In the creative work that we propose herein, my goal as part of a team of three diverse artists is to adapt the motif of Siqueiros’ “America Tropical,” an image reflecting its indigenous juxtaposition of the mestizo human experiences of suppression, sacrifice, mysticism, and creativity. The Chicano/Latino experience throughout the U.S., and especially in Los Angeles, has been one of displacement, or perhaps better termed, that of an ignorance of its Mexican/Latin American heritage, and by extension, its legacy in the United States. Part of this complex issue lies in the fact that as a working class, discriminated sector of U.S. society, Latinos north of the Mexican-U.S. border learned little nor participated substantially in the culture of Mexican muralism, symphonic music, and theater-film-literature, and especially so in the period of the 1920s through the end of World War II; yet this was arguably the period of highest fermentation of these three artistic movements in Mexico, concretized through the works of artists such as the muralists David Alfaro Siqueiros, Diego Rivera, and Daniel Orozco, symphonic composers Manuel Ponce, Carlos Chávez, and Silvestre Revueltas, and writers and film makers such as Luis Buñuel, Emilio Fernández, Gabriel Figueroa, Juan Rulfo, Carlos Pellicer, and Jose Vasconcelos, the latter who also served as Minister of Education and who commissioned many of the aforementioned artists.

With the Chicano movement and its related artistic movement, Chicano artists, reacting to a cultural ignorance that largely resulted form hegemonic educational contexts in the U.S., began to identify heavily with their Mexican heritage and its various artistic forms in visual art, music, dance, film, and theater, in addition to literary expression, e.g., the works of Mexicans Octavio Paz, Carlos Fuentes, Chicanos Luís Valdez and Alurista, and a diversity of Latin American writers, poets, and political essayists such as Pablo Neruda, Roberto Fernández Retamar, Gabriel Márquez, among many others.

My contribution to the creative piece we propose here, America Tropical, will be based on both the historical referents I have cited above in addition to a theme inspired by the contemporary corpus of Chicano artists attempting to conserve and evolve within the rich frameworks of past Mexican artists. I will compose a tone poem to be synchronized with the interpretations of my two colleagues – the digitally projected images constructed by Judy Baca and the dramatic narrative written and directed by José Luís Valenzuela.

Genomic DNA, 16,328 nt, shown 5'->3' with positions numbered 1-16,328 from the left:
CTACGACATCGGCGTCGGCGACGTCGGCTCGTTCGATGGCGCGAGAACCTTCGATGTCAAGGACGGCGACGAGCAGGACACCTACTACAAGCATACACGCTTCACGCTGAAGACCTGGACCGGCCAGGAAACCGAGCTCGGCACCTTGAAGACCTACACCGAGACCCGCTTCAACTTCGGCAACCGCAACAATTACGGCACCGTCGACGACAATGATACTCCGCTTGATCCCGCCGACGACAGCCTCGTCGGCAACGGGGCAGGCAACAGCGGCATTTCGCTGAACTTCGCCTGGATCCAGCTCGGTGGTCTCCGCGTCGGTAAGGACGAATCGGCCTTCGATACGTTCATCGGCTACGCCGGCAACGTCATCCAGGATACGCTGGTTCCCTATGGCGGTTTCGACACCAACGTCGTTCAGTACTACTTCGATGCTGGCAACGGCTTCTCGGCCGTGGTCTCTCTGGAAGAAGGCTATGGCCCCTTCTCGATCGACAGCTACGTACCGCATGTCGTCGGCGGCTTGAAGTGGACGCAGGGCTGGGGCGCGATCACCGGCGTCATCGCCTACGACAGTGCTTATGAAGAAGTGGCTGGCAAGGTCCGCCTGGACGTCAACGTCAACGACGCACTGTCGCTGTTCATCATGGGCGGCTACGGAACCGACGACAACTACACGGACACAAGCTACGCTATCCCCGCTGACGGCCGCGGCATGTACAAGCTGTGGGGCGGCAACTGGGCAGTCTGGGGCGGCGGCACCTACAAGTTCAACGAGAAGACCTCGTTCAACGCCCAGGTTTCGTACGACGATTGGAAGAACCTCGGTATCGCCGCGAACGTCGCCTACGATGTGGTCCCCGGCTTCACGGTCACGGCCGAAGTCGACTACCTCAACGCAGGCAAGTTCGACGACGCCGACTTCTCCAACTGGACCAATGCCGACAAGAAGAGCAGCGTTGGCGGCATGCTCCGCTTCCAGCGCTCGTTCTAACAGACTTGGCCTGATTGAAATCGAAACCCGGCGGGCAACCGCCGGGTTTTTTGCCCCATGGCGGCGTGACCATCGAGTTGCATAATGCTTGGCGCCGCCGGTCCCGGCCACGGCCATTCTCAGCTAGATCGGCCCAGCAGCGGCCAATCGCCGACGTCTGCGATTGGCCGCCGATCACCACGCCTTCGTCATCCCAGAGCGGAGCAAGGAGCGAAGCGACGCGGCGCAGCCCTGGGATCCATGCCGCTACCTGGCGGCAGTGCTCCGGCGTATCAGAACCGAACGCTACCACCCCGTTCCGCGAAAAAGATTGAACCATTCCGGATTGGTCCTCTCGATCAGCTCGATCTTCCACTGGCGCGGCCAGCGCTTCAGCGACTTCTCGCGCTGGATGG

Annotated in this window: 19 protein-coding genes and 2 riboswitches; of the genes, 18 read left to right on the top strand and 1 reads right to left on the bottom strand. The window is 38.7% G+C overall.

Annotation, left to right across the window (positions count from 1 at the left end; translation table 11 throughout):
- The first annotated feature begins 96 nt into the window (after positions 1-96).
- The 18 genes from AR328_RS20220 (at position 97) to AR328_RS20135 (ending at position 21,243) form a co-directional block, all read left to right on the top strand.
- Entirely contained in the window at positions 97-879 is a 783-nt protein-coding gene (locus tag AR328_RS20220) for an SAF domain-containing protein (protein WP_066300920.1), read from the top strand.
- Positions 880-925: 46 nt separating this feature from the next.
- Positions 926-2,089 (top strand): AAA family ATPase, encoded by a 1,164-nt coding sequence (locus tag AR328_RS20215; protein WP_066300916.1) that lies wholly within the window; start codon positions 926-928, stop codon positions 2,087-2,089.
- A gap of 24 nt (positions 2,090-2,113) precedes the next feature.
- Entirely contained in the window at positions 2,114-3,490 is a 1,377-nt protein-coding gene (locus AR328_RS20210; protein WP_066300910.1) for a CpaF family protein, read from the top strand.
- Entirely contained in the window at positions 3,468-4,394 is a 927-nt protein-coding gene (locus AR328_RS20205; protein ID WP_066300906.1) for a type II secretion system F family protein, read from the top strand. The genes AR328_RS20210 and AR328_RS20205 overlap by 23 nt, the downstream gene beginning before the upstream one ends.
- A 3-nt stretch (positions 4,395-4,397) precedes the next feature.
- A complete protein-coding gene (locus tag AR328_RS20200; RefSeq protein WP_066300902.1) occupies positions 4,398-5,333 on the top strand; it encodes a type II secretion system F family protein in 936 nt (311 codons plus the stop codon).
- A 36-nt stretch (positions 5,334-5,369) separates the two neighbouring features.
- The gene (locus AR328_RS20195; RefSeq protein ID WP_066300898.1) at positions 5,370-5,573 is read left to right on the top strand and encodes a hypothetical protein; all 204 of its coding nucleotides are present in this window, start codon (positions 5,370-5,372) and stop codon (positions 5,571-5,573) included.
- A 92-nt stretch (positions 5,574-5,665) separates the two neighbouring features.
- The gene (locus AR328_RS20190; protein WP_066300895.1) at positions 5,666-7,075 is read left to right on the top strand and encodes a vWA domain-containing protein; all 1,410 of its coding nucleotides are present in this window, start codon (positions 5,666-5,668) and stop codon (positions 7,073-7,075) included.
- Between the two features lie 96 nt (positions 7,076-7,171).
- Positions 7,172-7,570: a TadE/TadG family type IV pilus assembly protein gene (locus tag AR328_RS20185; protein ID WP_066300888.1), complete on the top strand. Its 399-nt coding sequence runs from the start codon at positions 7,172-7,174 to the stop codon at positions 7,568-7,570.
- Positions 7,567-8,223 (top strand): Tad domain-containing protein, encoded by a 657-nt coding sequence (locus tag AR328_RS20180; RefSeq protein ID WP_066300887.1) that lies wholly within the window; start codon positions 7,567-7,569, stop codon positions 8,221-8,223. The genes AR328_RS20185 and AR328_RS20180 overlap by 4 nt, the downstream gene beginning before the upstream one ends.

José Luís Valenzuela – Creative overview for the project

I am very excited about this project, America Tropical, based on the legacy of David Alfaro Siqueiros, and I consider it as one of the more challenging opportunities of my career in the arts. I am planning to work closely with both Professors Baca and Loza in formulating my theatrical dimension to the piece. We have met as a group, and I plan to tap into Professor Baca’s prolific knowledge of Siqueiros’ artistic philosophy and writings on the subject, especially that of his polyangular theories. I am also conducting my own research on Siqueiros, especially as related to his perspectives on other art forms including music, dance, theater, architecture, poetry, and prose. Professor Loza has discussed with us that he would like to adapt a “polyphonic” and “polyrhythmic” concept to this in addition to indigenous and mestizo musical forms. I would like to add to this matrix by developing a “poly-dialogue” of thematic monologue by Siqueiros, (represented and narrated by a principal actor) based on his own written ideas, juxtaposed with a multiplicity of other voices (two or three other actors/performers). I am considering some strategic use of melodic voice in conjunction with Professor Loza’s musical score, in addition to close interaction with his music and the visual montage developed by Professor Baca. In conjunction with the ideas developed by Professors Baca and Loza, I will write and direct a script that takes the form of a play within a larger multimedia canvas or “living mural” inspired by the monumental “América Tropical” mural and the art of Siqueiros and his legacy within the sphere of Mexican, Chicano, and American artistic life.